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First Bitcoin Lawsuit Filed In San Francisco

After nearly 400K in hacking losses to a major exchange, bitcoiners turn to the law.

2 min read

A recent theft at Bitcoinica, one of the largest Bitcoin exchanges, resulted last week in a debut for the currency in the California court system. Four prominent members of the Bitcoin community, including Jed McCaleb—the original developer of Mt. Gox, the largest Bitcoin exchange and a competitor to Bitcoinica—filed a lawsuit on 6 August  against the company, seeking reimbursement for US $460 457 in lost funds.

While there have been multiple hacking incidents since the cryptocurrency went online in 2009, this is the first time members of the community, have taken legal action.

The whole affair started in March when hackers skimmed over 46 000 BTC from the exchange with an attack aimed at the Webhost, Linode. Three months later, Bitcoinica Consultancy, which has supposedly been handling the exchange since this April, announced that it lost another 40,000 BTC (about $350 at the time) through an unauthorized withdrawal from a Mt. Gox account that the company had set up while disbursing refunds to its customers.*

Amir Taaki, speaking for Bitcoinica Consultancy, explained that after the initial breach, Bitcoinica failed to change some of its passwords. One of those was a duplicate of the password they were using for their Mt. Gox API key. On June 12th, someone tried using this password to gain access to Bitcoinica's Mt Gox wallet, and it worked.

The announcement ignited a backlash of accusations from victims who now suspect that the theft was an inside job. While waiting for satisfaction, their losses have only increased. At the end of the July, Bitcoin was trading below $7. Today, it hit $12 for the first time since 2011.

The situation has been especially complicated by the fact that no one seems to really know who is responsible. Zhou Tong, the 18-year old Chinese developer who originally started Bitcoinica claims to have sold the company right after the March theft to the British Bitcoin exchange, Intersango. He now also claims to know who broke into the Mt. Gox account and to have squeezed a confession from a Chinese Multi-millionaire named Chen Jianhai, a story which many victims quickly interpreted as cover for his own involvement. Meanwhile, the Bitcoinica Consultancy is thought to have control over Bitcoin's legal operations, but in emails, they have declined to confirm this role, and have reportedly stopped responding to disgruntled customers.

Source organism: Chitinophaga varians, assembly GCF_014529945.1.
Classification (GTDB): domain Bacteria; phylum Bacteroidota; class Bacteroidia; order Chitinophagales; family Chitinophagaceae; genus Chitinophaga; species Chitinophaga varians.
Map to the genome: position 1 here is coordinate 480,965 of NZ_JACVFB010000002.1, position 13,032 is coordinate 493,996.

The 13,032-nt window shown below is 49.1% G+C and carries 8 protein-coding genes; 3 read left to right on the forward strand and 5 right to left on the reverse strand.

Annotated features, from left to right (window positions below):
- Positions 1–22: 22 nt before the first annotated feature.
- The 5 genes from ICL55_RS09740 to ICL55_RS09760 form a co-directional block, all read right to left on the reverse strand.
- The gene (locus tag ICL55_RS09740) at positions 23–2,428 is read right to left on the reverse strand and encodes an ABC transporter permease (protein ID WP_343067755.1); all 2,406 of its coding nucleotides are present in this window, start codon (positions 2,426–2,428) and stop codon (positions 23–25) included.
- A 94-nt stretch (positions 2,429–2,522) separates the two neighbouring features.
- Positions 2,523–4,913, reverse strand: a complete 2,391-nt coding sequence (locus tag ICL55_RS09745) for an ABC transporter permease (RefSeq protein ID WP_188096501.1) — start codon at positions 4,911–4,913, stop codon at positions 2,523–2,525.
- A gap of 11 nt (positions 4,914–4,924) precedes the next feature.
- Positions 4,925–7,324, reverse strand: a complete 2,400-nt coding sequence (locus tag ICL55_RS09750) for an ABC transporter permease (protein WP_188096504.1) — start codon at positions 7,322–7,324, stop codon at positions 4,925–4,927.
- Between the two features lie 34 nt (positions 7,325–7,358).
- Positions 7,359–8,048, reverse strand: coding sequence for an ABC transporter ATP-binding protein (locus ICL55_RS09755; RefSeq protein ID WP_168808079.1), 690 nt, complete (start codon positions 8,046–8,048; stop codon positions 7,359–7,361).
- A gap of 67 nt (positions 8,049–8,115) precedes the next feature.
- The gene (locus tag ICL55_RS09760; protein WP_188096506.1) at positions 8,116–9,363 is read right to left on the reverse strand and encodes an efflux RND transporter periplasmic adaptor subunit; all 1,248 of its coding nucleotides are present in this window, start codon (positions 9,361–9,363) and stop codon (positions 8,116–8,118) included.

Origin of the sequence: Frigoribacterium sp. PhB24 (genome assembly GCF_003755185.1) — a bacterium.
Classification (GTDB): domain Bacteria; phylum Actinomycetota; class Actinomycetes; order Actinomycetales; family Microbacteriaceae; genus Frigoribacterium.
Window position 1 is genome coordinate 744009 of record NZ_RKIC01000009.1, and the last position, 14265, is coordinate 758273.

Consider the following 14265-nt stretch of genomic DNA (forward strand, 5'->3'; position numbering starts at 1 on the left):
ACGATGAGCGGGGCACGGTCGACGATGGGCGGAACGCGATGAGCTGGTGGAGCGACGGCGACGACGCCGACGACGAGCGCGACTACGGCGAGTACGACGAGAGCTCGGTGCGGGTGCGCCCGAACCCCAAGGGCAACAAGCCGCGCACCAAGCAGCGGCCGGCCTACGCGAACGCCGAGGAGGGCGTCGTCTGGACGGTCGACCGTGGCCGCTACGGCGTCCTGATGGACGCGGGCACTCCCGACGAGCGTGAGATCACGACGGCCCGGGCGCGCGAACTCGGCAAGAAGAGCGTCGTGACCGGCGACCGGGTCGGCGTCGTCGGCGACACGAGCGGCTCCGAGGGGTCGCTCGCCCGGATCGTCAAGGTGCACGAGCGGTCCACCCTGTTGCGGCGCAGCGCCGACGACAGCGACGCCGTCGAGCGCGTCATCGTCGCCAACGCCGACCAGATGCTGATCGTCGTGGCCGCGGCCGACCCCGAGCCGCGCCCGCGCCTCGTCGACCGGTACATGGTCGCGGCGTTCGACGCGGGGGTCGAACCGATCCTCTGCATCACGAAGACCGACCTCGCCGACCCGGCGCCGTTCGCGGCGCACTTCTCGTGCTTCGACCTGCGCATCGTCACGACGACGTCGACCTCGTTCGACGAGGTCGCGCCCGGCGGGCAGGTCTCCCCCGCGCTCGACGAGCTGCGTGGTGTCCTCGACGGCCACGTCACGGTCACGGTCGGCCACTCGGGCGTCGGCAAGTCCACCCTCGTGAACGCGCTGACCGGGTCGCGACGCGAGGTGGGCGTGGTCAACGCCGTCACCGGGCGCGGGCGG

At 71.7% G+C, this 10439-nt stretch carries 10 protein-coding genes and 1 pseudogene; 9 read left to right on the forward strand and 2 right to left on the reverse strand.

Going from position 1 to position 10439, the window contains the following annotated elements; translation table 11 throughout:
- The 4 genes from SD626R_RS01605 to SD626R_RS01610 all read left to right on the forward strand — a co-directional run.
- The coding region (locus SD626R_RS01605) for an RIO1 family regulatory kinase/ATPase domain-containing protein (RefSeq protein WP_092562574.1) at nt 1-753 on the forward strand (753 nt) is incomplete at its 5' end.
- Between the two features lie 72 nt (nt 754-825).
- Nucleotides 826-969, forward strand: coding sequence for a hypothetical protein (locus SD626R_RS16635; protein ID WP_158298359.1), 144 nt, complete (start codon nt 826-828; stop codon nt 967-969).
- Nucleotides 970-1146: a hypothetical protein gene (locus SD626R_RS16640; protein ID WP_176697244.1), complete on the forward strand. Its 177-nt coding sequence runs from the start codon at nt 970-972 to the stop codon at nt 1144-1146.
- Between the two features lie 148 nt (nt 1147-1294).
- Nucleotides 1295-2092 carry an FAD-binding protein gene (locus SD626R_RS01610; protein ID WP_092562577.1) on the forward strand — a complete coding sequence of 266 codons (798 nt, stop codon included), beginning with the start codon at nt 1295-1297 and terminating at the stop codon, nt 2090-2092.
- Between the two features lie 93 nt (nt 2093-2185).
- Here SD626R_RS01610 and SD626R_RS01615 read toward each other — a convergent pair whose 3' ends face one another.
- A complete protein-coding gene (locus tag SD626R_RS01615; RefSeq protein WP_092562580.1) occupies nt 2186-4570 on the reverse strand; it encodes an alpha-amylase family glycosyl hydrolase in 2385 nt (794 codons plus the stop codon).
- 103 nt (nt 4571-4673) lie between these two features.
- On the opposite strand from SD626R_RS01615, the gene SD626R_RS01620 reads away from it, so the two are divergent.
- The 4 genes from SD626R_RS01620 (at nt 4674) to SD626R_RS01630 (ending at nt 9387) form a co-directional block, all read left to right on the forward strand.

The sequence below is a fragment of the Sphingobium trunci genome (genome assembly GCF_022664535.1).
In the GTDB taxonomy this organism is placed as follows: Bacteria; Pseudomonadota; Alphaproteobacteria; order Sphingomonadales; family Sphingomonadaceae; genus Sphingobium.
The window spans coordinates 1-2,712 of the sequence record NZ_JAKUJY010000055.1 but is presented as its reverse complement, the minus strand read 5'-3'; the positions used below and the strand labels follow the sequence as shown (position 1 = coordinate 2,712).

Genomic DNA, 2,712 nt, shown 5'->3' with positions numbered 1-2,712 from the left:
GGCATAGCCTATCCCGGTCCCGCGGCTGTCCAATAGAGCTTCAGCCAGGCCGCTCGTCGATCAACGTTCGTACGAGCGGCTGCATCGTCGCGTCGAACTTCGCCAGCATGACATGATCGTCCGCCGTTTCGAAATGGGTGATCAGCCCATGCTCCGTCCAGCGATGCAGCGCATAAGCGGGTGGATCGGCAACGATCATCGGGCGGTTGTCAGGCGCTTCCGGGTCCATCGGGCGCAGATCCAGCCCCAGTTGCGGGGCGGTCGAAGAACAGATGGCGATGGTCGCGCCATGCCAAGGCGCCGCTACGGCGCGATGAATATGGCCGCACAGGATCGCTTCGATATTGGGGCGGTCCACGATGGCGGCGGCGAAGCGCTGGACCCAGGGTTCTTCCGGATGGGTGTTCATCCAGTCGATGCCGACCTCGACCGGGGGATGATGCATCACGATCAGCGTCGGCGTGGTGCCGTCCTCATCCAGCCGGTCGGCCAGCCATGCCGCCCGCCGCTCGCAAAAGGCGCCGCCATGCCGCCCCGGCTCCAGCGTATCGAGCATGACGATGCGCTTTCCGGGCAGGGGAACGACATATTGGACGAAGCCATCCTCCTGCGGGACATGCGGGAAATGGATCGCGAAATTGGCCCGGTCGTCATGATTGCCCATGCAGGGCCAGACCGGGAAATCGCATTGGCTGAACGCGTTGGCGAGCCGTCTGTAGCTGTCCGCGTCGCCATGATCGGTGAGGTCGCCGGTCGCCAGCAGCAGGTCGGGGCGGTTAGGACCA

And so, it seems that those who want to help have no power. And those who have the power aren't talking. 

Under these circumstances, it will be very interesting to see what happens when many of those involved convene next month at the Bitcoin Conference in London.

*The original article erroneously stated that 4,000 BTC had been removed.

The Conversation (0)

Why Functional Programming Should Be the Future of Software Development

It’s hard to learn, but your code will produce fewer nasty surprises

11 min read
A plate of spaghetti made from code
Shira Inbar

You’d expectthe longest and most costly phase in the lifecycle of a software product to be the initial development of the system, when all those great features are first imagined and then created. In fact, the hardest part comes later, during the maintenance phase. That’s when programmers pay the price for the shortcuts they took during development.

So why did they take shortcuts? Maybe they didn’t realize that they were cutting any corners. Only when their code was deployed and exercised by a lot of users did its hidden flaws come to light. And maybe the developers were rushed. Time-to-market pressures would almost guarantee that their software will contain more bugs than it would otherwise.

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